Court of Appeal:
DUI Arrestee Wrongfully Ordered to Submit to Blood Draw
Opinion Says Breathalyzer Device Cannot Be Viewed As ‘Unavailable’ Without Contacting Stations in Vicinity
By a MetNews Staff Writer
Div. Three of the Fourth District Court of Appeal has held that a judge erred in denying a petition for a writ of mandate brought by a motorist seeking a command to the Department of Vehicles not to yank his driver’s license for a year based on a refusal to submit to a chemical test of his blood alcohol content when, in fact, he did consent to a breath test but, when told that such a test was unavailable, declined to submit to a blood test.
The opinion, filed Thursday and not certified for publication, declares that a breathalyzer test is not “unavailable” for purposes of Vehicle Code §23612, the state’s “implied consent law,” based on a testing device not being at hand and there being no immediate response to a police-band broadcast querying if anybody had one available.
Justice Thomas A. Delaney pointed out that appellant James Tarzia was arrested by sheriff’s deputies in the Orange County city of San Clemente and that there were three law enforcement stations “about a five-to-ten-minute drive from the scene,” yet none was contacted to ascertain if it had a breathalyzer.
“Tarzia argues he did not refuse to submit to a chemical test. He agreed—without qualification or conditions—to take a breath test. He contends that the evidence was insufficient to show his chosen test was ‘unavailable,’ so he had no obligation to submit to a blood test under the implied consent law….Based on the specific, undisputed facts of this case, we agree.”
Sec. 23612 provides, in subd. (a)(1)(A):
“A person who drives a motor vehicle is deemed to have given his or her consent to chemical testing of his or her blood or breath for the purpose of determining the alcoholic content of his or her blood….”
It adds in subd. (d)(2):
“If a blood or breath test is not available…, the person shall submit to the remaining test in order to determine the percent, by weight, of alcohol in the person’s blood.”
Delaney wrote that “[t]he term ‘unavailable’ is not defined in the statute, but,” he said, quoting a dictionary, “it is commonly understood to mean ‘not able to be used or obtained; not at someone’s disposal’ as it relates to an object.” He continued: “In their briefing, the parties invite us to set a standard for an officer’s duties in providing a motorist with his chosen chemical test. We decline to do so because it is unnecessary to resolve this appeal. We instead conclude that the undisputed facts of this case are insufficient as a matter of law to support a finding that an evidentiary breath-test machine was ‘unavailable’ in the area, as that term is used in the implied consent law.”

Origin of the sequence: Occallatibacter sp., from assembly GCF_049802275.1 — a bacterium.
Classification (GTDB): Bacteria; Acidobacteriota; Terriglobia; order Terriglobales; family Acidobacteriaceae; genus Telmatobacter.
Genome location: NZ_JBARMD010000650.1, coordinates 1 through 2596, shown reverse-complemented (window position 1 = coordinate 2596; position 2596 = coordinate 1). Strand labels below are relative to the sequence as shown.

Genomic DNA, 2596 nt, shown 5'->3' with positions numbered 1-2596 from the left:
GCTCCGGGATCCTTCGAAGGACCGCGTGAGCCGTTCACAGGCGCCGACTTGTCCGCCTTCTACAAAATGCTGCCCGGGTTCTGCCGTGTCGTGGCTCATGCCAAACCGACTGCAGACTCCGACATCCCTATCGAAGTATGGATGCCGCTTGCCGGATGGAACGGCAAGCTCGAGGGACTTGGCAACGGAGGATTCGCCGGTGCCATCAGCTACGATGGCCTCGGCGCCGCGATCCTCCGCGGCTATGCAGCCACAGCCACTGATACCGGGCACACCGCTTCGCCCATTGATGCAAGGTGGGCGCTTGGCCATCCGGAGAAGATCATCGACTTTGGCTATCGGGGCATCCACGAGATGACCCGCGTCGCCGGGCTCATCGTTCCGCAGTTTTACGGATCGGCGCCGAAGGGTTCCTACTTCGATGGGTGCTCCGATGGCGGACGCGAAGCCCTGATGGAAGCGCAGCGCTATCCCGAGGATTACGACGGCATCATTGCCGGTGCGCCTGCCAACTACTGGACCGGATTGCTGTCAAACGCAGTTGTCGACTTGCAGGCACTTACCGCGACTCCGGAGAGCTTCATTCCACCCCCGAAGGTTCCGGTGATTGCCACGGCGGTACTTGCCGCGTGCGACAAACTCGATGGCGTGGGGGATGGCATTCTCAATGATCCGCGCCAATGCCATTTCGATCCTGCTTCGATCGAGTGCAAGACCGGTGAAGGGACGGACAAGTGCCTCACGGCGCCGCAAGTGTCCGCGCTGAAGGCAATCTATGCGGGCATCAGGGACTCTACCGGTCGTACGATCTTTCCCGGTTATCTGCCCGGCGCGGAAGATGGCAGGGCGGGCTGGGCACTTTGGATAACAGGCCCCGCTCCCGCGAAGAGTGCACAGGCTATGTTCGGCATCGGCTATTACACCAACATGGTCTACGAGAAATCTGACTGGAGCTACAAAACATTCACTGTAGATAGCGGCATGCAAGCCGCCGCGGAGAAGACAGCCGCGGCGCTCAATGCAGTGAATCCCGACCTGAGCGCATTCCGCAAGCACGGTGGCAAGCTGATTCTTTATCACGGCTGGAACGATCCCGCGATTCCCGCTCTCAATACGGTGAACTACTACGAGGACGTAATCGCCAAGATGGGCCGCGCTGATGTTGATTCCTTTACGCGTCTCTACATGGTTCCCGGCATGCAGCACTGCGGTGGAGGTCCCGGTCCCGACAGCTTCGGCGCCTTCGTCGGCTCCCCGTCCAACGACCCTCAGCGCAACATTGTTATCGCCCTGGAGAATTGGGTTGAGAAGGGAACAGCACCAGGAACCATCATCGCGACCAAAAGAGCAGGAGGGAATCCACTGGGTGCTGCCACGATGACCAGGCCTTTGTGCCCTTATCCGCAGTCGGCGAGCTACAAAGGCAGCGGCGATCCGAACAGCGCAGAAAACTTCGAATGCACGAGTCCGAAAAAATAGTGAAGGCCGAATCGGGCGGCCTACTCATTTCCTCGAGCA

Reciting that the sheriff’s deputy who made the arrest “did not call any of the three nearby locations, which he acknowledged were minutes away from the scene, nor did he consult his supervisor for guidance,” Delaney declared:
“[U]nder these circumstances, the lack of a response to one general radio broadcast does not show that evidentiary breath-test machines were unavailable in the deputy’s area.”
The Department of Motor Vehicles relied on the 2017 decision by Div. Two of the Fourth District Court of Appeal in Espinoza v. Shiomoto. There, a woman, Bernice Espinoza, who was arrested on suspicion of misdemeanor driving under the influence, repeatedly proclaimed that she was a Riverside County deputy public defender and told members of the California Highway Patrol that she would consent to a blood test but conditioned her assent on officers obtaining a search warrant, in conformity with a recent U.S. Supreme Court decision.
The opinion in Espinoza says that once Espinosa (now an immigration attorney) was told that warrants for forced blood tests are only obtained, by office policy, in felony cases, “Espinoza had an affirmative obligation to submit to and complete a breath test.” It sets forth:
“Under the implied consent law, when either a blood test or a breath test is unavailable for whatever reason, the motorist must submit to and complete the available test….”
‘For Whatever Reason’
Delaney said in Thursday’s opinion:
“We read the Espinoza court’s reference of unavailability ‘for whatever reason’…as dicta. To the extent the court intended to set a bright-line rule for unavailability—we think it did not—we do not agree. As argued by Tarzia, such a rule would effectively permit law enforcement to deprive motorists of their choice of test, for example, by not equipping any officers or stations with evidentiary breath-test machines.”
The case is Tarzia v. Gordon, G060610.
It reverses a judgment by Orange Superior Court Judge David A. Hoffer denying Tarzia’s petition.
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